Fundus Autofluorescence in Atrophic Age-Related Macular Degeneration

Fundus Autofluorescence in Atrophic Age-Related Macular Degeneration

Steffen Schmitz-Valckenberg

Monika Fleckenstein

Almut Bindewald-Wittich

Hendrik P.N. Scholl

Frank G. Holz

Atrophic age-related macular degeneration (AMD) represents the late stage of “dry” AMD. It is characterized by the development of atrophic patches, which may initially occur in the parafoveal area (1, 2, 3, 4). These atrophic areas appear funduscopically as sharply demarcated areas of depigmentation through which deep choroidal vessels can be seen. During the natural course of the disease, the areas of atrophy slowly enlarge over time. In atrophic AMD, characteristically, the fovea remains uninvolved until the advanced stages of the disease, a phenomenon referred to as “foveal sparing.” A widely established term used to refer to this advanced form of dry AMD is “geographic atrophy” (GA). By contrast, the term “areolar choroidal atrophy” is usually used to refer to findings that are similar but caused by monogenetic retinal macular dystrophies, which may manifest earlier in life.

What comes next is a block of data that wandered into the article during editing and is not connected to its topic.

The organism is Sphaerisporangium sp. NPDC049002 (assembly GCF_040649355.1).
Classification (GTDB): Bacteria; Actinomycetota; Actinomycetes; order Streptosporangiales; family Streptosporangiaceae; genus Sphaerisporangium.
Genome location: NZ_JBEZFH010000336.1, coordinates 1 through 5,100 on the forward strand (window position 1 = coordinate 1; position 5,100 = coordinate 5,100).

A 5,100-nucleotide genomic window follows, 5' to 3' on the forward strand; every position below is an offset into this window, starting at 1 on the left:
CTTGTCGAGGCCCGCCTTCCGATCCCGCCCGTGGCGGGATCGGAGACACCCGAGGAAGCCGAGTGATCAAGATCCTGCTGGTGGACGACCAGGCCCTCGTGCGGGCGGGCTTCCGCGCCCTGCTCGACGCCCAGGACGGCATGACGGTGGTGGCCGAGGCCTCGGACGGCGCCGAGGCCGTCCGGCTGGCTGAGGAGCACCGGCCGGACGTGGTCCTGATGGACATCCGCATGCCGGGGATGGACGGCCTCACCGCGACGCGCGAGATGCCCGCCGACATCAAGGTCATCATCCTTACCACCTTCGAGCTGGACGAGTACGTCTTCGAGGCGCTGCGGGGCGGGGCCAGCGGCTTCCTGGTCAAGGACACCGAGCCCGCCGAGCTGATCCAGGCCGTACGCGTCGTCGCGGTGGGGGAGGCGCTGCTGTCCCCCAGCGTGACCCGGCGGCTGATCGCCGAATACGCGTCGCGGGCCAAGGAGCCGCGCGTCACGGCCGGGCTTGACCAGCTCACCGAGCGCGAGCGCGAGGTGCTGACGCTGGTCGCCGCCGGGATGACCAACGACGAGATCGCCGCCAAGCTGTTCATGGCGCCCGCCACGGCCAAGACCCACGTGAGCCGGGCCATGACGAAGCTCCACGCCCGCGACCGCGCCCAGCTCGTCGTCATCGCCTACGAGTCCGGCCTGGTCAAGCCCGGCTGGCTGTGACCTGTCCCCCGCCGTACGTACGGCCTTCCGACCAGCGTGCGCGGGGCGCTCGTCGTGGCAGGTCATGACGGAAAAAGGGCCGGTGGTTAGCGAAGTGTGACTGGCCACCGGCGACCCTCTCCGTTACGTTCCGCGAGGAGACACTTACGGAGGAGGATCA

Severe visual loss secondary to GA occurs in about 20% of all patients with AMD (5, 6, 7, 8). Hence, GA is, after choroidal neovascularization (CNV), the second most common cause of legal blindness due to AMD. Patients with primary GA tend to be older than those with neovascular forms of AMD at the time of initial presentation, and it has been speculated that GA occurs in eyes in which a neovascular angiogenic event has not developed. As opposed to the recent breakthrough with anti-VEGF (vascular endothelial growth factor) therapy for active neovascular AMD, there is to date no treatment available for patients with GA, other than visual aids and visual rehabilitation. Therefore, a better understanding of the pathogenesis of GA appears to be mandatory. Sensitive diagnostic tools and prognostic markers to evaluate disease stage and future progression in the individual patient are needed.